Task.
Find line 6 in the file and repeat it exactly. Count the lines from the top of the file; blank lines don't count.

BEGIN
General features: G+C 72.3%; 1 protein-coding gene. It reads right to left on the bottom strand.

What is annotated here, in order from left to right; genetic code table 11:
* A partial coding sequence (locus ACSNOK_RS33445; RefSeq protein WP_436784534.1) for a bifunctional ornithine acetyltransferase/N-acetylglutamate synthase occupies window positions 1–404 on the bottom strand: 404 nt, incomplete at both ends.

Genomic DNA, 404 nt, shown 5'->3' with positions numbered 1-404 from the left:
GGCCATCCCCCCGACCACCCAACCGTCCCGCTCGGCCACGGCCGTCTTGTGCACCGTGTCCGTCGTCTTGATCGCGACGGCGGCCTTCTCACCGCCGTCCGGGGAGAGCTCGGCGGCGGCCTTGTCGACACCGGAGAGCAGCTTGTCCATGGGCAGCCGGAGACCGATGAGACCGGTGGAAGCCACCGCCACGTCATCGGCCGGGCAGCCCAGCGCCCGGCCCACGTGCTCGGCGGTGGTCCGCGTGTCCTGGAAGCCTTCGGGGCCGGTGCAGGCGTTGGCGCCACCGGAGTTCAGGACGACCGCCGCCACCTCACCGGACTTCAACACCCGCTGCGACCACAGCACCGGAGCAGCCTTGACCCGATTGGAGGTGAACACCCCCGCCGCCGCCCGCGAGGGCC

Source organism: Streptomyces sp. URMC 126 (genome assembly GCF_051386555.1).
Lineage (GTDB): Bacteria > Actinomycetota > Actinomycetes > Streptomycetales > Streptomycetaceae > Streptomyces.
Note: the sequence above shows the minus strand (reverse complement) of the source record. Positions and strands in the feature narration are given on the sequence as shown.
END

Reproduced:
Source organism: Streptomyces sp. URMC 126 (genome assembly GCF_051386555.1).